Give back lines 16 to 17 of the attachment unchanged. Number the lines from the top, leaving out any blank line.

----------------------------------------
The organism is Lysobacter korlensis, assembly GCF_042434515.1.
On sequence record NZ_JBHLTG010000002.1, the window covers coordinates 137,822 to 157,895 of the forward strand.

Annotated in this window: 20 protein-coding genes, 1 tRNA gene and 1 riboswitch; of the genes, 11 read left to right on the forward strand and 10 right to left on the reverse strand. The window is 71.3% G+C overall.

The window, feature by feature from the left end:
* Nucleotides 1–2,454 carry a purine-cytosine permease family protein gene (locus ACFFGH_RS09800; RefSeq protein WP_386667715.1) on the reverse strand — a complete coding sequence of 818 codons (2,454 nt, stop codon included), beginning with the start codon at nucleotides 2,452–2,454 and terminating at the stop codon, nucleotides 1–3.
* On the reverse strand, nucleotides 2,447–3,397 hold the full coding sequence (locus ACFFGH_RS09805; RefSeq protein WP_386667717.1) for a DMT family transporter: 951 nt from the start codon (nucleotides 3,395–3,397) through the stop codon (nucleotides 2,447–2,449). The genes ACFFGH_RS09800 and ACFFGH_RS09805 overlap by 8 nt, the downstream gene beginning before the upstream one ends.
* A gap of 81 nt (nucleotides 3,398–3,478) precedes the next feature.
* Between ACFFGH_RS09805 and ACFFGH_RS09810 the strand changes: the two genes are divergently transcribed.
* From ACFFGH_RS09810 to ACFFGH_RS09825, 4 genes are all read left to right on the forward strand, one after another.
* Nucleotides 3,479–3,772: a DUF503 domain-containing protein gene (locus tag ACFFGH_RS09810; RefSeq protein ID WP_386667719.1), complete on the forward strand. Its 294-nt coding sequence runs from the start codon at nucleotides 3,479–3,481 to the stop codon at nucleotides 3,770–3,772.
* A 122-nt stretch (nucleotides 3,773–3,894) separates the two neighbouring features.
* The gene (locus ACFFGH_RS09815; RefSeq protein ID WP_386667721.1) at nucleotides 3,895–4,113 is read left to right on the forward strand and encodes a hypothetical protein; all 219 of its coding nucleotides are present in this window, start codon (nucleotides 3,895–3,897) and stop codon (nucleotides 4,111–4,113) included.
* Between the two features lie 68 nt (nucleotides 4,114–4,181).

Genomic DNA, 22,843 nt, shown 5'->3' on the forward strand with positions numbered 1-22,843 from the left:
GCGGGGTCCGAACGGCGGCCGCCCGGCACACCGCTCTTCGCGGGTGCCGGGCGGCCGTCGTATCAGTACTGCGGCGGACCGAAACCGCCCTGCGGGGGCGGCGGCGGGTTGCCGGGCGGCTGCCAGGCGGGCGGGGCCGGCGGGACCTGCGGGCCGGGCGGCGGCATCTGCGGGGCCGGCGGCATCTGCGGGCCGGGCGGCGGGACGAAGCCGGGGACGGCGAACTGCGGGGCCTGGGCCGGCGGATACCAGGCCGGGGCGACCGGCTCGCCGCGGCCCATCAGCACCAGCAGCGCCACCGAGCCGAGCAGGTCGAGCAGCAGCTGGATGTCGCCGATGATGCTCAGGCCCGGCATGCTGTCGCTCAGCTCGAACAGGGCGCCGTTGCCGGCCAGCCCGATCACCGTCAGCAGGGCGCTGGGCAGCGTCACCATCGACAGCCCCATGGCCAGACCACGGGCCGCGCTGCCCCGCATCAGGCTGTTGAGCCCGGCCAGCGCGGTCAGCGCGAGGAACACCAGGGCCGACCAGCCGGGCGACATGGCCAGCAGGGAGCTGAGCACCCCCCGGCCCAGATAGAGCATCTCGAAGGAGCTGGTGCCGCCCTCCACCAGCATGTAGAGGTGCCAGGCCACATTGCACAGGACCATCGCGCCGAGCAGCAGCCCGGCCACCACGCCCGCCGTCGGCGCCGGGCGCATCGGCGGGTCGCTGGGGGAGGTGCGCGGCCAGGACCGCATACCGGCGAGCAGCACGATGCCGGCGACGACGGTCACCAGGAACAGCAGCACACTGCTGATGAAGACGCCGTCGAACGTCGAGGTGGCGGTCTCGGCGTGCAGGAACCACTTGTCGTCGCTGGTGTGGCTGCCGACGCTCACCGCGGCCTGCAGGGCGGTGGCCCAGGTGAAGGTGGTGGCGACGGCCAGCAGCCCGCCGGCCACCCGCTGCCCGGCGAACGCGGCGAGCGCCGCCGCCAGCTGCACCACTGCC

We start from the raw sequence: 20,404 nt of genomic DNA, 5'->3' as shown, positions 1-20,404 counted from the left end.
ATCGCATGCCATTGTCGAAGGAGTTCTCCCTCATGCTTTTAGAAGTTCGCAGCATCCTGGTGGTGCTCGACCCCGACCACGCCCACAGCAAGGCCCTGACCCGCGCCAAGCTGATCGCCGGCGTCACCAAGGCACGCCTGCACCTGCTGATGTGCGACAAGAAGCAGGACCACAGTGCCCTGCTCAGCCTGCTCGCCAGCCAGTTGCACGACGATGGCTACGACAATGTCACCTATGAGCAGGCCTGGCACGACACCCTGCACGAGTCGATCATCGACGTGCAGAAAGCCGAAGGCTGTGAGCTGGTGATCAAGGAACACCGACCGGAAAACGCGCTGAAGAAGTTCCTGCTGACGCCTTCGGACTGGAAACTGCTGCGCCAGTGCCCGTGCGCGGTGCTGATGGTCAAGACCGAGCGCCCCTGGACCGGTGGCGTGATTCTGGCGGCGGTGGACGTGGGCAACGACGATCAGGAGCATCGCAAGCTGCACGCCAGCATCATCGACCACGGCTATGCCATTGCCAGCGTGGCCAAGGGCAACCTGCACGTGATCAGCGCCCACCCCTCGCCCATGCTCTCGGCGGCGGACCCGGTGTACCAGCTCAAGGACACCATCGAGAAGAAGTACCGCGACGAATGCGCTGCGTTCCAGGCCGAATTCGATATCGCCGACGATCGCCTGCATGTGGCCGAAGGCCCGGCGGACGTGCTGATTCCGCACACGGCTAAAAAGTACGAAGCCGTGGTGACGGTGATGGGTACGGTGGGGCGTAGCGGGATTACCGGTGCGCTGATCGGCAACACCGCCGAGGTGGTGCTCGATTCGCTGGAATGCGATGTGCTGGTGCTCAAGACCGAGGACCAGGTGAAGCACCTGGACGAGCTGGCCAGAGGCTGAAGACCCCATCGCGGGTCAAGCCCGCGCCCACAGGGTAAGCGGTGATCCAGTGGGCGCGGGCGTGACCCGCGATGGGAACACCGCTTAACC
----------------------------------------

We start from the raw sequence: 20,404 nt of genomic DNA, 5'->3' as shown, positions 1-20,404 counted from the left end.
ATCGCATGCCATTGTCGAAGGAGTTCTCCCTCATGCTTTTAGAAGTTCGCAGCATCCTGGTGGTGCTCGACCCCGACCACGCCCACAGCAAGGCCCTGACCCGCGCCAAGCTGATCGCCGGCGTCACCAAGGCACGCCTGCACCTGCTGATGTGCGACAAGAAGCAGGACCACAGTGCCCTGCTCAGCCTGCTCGCCAGCCAGTTGCACGACGATGGCTACGACAATGTCACCTATGAGCAGGCCTGGCACGACACCCTGCACGAGTCGATCATCGACGTGCAGAAAGCCGAAGGCTGTGAGCTGGTGATCAAGGAACACCGACCGGAAAACGCGCTGAAGAAGTTCCTGCTGACGCCTTCGGACTGGAAACTGCTGCGCCAGTGCCCGTGCGCGGTGCTGATGGTCAAGACCGAGCGCCCCTGGACCGGTGGCGTGATTCTGGCGGCGGTGGACGTGGGCAACGACGATCAGGAGCATCGCAAGCTGCACGCCAGCATCATCGACCACGGCTATGCCATTGCCAGCGTGGCCAAGGGCAACCTGCACGTGATCAGCGCCCACCCCTCGCCCATGCTCTCGGCGGCGGACCCGGTGTACCAGCTCAAGGACACCATCGAGAAGAAGTACCGCGACGAATGCGCTGCGTTCCAGGCCGAATTCGATATCGCCGACGATCGCCTGCATGTGGCCGAAGGCCCGGCGGACGTGCTGATTCCGCACACGGCTAAAAAGTACGAAGCCGTGGTGACGGTGATGGGTACGGTGGGGCGTAGCGGGATTACCGGTGCGCTGATCGGCAACACCGCCGAGGTGGTGCTCGATTCGCTGGAATGCGATGTGCTGGTGCTCAAGACCGAGGACCAGGTGAAGCACCTGGACGAGCTGGCCAGAGGCTGAAGACCCCATCGCGGGTCAAGCCCGCGCCCACAGGGTAAGCGGTGATCCAGTGGGCGCGGGCGTGACCCGCGATGGGAACACCGCTTAACC